Friday, August 23, 2013

Thomas Pearson August .

Push to enlarge.
Thomas Pearson August.

Birth: Oct., 1821, Fredericksburg City.
Death: Jul. 31, 1869, Richmond City.

Civil War Confederate Army Officer. After his family moved to Richmond in 1827. he worked as mechantile clerk for his father while being educated. He undertook the study of law and qualified for the bar in 1842, and served as a volunteer for the Richmond Grays in the Mexican War. In 1849 he resumed the practice of law, partnering with George Wythe Randolph and Isaac Watkins. Specializing in commercial law, he built an extensive and successful practice, and was active in the Virginia militia.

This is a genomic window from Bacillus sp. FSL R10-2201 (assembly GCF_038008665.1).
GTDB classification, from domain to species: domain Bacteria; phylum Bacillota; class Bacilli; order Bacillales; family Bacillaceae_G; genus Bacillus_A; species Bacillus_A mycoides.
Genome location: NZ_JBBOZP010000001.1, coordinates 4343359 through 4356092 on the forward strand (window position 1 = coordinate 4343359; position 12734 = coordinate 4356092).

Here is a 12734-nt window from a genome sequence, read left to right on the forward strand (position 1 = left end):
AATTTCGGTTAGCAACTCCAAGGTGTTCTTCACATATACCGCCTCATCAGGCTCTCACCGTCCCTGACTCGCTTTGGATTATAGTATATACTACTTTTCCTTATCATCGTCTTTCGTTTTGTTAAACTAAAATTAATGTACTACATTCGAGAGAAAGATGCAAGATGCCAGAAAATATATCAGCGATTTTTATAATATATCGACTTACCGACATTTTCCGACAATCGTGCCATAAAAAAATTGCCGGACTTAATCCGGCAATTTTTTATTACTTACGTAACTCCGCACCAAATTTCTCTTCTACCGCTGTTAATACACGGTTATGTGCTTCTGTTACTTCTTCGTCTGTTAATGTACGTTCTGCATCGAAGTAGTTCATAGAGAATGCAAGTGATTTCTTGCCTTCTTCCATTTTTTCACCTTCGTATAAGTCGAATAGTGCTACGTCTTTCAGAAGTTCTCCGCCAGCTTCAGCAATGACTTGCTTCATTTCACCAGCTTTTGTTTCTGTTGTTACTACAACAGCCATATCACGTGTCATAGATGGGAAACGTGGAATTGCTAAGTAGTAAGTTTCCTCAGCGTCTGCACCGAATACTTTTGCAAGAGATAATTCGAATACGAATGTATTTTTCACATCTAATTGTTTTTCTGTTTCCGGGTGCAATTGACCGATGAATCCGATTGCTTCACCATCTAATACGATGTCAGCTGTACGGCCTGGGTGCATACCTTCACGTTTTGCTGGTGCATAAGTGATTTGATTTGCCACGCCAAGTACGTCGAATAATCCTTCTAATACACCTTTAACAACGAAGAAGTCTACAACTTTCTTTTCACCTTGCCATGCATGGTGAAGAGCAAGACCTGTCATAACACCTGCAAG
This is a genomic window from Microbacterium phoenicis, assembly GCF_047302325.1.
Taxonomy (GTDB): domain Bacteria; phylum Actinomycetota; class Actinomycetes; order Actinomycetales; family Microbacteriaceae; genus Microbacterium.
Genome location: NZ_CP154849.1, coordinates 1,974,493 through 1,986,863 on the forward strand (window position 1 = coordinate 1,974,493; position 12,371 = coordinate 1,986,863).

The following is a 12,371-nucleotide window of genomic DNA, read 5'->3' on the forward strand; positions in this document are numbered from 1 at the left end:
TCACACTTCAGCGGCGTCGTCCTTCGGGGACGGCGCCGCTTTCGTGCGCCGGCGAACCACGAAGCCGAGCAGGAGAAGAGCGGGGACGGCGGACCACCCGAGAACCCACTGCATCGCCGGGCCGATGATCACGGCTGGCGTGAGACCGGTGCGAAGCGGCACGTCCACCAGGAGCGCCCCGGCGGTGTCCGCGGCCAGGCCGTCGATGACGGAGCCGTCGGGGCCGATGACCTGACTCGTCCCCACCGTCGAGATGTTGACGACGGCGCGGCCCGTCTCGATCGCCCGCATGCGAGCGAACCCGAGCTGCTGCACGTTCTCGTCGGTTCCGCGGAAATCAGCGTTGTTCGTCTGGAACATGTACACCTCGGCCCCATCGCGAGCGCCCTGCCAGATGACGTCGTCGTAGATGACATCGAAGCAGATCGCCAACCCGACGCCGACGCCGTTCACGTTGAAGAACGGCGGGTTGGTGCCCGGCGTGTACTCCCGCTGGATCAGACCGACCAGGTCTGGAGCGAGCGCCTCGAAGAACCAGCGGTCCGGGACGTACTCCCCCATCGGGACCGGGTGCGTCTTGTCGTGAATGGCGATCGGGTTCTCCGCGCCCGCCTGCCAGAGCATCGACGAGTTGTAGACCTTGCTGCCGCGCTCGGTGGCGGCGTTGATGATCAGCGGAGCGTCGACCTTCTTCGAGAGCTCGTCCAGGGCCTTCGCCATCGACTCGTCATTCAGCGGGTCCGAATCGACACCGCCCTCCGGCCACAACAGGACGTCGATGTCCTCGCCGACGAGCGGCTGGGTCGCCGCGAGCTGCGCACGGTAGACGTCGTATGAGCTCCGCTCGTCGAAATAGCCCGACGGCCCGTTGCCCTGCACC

He was elected to the Virginia House of Delegates in 1850, and returned to the General Assembly in 1857 as a member of the Senate of Virginia. During the early days of the Civil War he commanded his militia force. In May of 1861 he was commissioned Colonel of his unit when it entered service with the 15th Virginia Infantry. He served under General John B. Magruder at the Battle of Big Bethel, saw action in the Seven Days' Battles and was severely wounded at Malvern Hill. He was assigned to the War Department to assist General Samuel Cooper. He retired from disability in December 1864. Following the war he resumed his practice of law and was elected to the Richmond City Council in 1866. He was removed from the council in 1869 for failure to subscribe to the test oath. He died after contracting typhoid fever and was buried with full Masonic honors.

Cause of death: Typhoid Fever.

Burial: Hollywood Cemetery Richmond, Richmond City, Virginia.

From The Official Records of The Confederate Army.